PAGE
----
A controversial far-right rally that was planned at a park near the Golden Gate Bridge in San Francisco on Saturday has been canceled and replaced with a "news conference" at a different park, the organizer announced on Facebook.
Officials had already started setting up metal barricades for the "San Francisco Freedom Rally" at Crissy Field in anticipation of counterprotesters and possible violence given the events in Charlottesville. But in a Facebook Live address, Joey Gibson of the group Patriot Prayer said he would instead hold what he described as a news conference in Alamo Square in San Francisco, as well as attend a right-wing rally dubbed “No Marxism in America” on Sunday in Berkeley, even though officials there have not granted a permit for the event.
But by Friday evening, the status of that event was in doubt as well. Organizer Amber Cummings said in an email to reporters and supporters that she would protest on Sunday in Berkeley, but she hoped no one else would come.
"I just feel that terrorist groups like Antifa and BAMN are trying to incite riots and violence I will not let them succeed," she wrote in a lengthy message, posted by Reveal. "That being said I stress DO NOT ATTEND THIS RALLY PLEASE."
As for Gibson's Saturday rally, federal park authorities had granted a permit to hold the event at Crissy Field, much to the chagrin of San Francisco Mayor Ed Lee and California Rep. Nancy Pelosi. But in announcing his new plans, Gibson cited harassment and threats of violence against attendees.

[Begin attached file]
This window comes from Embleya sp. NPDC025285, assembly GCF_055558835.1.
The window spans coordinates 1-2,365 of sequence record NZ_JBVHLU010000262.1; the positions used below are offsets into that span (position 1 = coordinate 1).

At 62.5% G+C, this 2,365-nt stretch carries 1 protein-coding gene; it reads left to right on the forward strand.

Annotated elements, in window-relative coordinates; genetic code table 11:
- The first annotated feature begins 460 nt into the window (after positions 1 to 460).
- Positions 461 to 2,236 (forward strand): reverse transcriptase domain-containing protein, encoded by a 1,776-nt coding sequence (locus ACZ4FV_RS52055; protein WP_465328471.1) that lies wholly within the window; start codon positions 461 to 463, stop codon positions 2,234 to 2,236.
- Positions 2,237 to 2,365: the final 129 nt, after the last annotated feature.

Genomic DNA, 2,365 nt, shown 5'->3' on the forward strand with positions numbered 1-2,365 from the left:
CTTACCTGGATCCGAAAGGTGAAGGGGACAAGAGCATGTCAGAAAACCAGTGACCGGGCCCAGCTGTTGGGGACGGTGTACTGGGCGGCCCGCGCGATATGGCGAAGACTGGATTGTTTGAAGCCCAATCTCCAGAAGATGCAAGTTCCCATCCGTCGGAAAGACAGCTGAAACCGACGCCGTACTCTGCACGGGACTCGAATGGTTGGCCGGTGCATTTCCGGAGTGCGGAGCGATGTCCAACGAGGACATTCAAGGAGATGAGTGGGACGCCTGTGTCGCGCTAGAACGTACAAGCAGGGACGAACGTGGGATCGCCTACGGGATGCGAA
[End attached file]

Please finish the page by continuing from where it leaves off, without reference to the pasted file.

“It really seems like a setup," he said. "A lot of people’s lives are in danger. Nancy Pelosi and a lot of other people are saying we’re white supremacists, and it’s bringing in tons of extremists.
"We’re not going to fall into that trap. We’re not going down to Crissy Field."
He also said he plans to talk about the “rhetoric around the rally” at the news conference in Alamo Square.
Park police had banned weapons from the park and taken other precautions against possible violence at the rally. But Gibson said that he was worried self-proclaimed anti-fascist activists, commonly known as “antifa,” would arrive spoiling for a physical confrontation.
“We hoped that people would be able to be searched and turned away at the park line,” Gibson added. “But it turns out that wasn’t going to happen, and anyone could come in — antifa and white supremacists could have been mingling. It seems like it would have been a huge riot.”
The group Indivisible San Francisco, which had planned the counterprotest “Stand Indivisible with Heather,” said on Facebook it was evaluating what the cancellation would mean for its own gathering. But the Women's March San Francisco said on Facebook that it will go forward with its counterdemonstration.
"We still rally. We still march. We stay vigilant," the group said.
Berkeley has historically had a much stronger violent leftist presence than San Francisco, so it is unlikely that focusing his attention there will lessen the counter response. Gibson, who is from Portland, identifies as a libertarian.
In the wake of the deadly white nationalist “Unite the Right” rally in Charlottesville, right-wingers have attempted to distance themselves from white nationalists as they’ve planned rallies in Boston and San Francisco. But they’ve achieved little success, as many counterprotests bear titles like “Bay Resistance Organize to End White Supremacy” and “The Bay Shuts Down White Supremacists.”